Opportunities to conduct large-scale field experiments are rare, but provide a unique opportunity to reveal the complex processes that operate within natural ecosystems. Here, we review the design of existing, large-scale forest fragmentation experiments. Based on this review, we develop a design for the Stability of Altered Forest Ecosystems (SAFE) Project, a new forest fragmentation experiment to be located in the lowland tropical forests of Borneo (Sabah,Malaysia). The SAFE Project represents an advance on existing experiments in that it: (i) allows discrimination of the effects of landscape-level forest cover from patch-level processes; (ii) is designed to facilitate the unification of a wide range of data types on ecological patterns and processes that operate over a wide range of spatial scales; (iii) has greater replication than existing experiments; (iv) incorporates an experimental manipulation of riparian corridors; and (v) embeds the experimentally fragmented landscape within a wider gradient of land-use intensity than do existing projects. The SAFE Project represents an opportunity for ecologists across disciplines to participate in a large initiative designed to generate a broad understanding of the ecological impacts of tropical forest modification.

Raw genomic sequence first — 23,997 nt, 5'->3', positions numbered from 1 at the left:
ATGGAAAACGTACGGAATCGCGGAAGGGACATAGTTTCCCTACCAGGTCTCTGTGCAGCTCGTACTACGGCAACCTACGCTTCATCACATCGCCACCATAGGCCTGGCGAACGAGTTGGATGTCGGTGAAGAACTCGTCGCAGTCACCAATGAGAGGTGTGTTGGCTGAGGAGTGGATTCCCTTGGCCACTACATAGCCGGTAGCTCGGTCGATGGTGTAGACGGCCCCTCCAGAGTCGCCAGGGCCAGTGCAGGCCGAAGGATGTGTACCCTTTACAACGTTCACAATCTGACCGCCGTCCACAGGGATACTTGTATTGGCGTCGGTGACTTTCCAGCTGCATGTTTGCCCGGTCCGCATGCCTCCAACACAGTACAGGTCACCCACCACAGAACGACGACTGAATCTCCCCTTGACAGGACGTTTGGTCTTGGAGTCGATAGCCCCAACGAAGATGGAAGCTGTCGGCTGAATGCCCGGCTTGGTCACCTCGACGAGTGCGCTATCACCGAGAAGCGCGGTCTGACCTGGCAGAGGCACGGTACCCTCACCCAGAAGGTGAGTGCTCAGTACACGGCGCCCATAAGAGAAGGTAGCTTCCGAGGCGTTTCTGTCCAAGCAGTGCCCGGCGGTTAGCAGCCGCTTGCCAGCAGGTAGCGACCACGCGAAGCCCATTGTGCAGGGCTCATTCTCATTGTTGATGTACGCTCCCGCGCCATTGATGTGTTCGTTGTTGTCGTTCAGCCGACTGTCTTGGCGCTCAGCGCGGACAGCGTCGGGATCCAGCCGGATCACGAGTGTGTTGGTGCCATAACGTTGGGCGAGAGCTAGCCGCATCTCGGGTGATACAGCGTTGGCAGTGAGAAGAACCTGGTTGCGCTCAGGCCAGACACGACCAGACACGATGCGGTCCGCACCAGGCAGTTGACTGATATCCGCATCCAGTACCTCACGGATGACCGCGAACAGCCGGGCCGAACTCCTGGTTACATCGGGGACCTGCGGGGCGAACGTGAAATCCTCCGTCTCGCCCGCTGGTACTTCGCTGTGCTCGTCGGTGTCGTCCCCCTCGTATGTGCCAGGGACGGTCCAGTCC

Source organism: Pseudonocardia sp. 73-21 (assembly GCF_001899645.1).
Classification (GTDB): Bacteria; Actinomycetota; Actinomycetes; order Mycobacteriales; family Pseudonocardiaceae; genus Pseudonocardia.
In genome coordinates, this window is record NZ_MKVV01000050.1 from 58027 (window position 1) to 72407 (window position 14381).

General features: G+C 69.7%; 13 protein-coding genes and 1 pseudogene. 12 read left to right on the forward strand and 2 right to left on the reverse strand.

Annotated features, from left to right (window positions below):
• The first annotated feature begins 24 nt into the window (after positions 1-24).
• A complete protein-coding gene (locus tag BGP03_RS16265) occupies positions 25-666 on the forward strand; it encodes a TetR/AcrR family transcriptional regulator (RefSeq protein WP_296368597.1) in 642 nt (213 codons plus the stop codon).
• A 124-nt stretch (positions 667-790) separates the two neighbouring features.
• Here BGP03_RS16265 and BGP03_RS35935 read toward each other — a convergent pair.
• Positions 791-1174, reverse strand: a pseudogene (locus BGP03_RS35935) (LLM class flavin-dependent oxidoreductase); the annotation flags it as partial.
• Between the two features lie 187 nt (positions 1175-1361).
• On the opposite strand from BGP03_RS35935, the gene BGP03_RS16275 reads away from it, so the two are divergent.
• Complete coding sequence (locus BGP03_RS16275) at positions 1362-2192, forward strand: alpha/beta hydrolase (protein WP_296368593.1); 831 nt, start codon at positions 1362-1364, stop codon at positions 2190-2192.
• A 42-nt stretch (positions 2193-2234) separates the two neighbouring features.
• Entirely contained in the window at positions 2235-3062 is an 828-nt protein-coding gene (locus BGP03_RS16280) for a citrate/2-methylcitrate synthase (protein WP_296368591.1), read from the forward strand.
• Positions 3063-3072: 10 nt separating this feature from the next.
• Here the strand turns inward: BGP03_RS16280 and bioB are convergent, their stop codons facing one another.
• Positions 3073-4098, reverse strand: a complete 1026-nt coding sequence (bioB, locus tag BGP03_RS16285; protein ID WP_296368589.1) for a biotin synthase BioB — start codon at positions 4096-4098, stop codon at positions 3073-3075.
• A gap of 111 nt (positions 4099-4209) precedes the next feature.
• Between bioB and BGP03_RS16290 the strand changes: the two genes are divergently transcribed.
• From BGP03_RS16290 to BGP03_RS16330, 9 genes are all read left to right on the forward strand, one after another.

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Keywords Biological dynamics of forest fragments project, Calling lake fragmentation experiment, Deforestation, Hierarchical sampling design, Savannah river site corridor experiment, Wog wog habitat fragmentation experiment
Persistent URL dx.doi.org/10.1098/rstb.2011.0049
Journal Philosophical Transactions of the Royal Society B: Biological Sciences
Ewers, R.M. (Robert M.), Didham, R.K. (Raphael K.), Fahrig, L, Ferraz, G. (Gonçalo), Hector, A. (Andy), Holt, R.D. (Robert D.), … Turner, E.C. (Edgar C.). (2011). A large-scale forest fragmentation experiment: The stability of altered forest ecosystems project. Philosophical Transactions of the Royal Society B: Biological Sciences (Vol. 366, pp. 3292–3302). doi:10.1098/rstb.2011.0049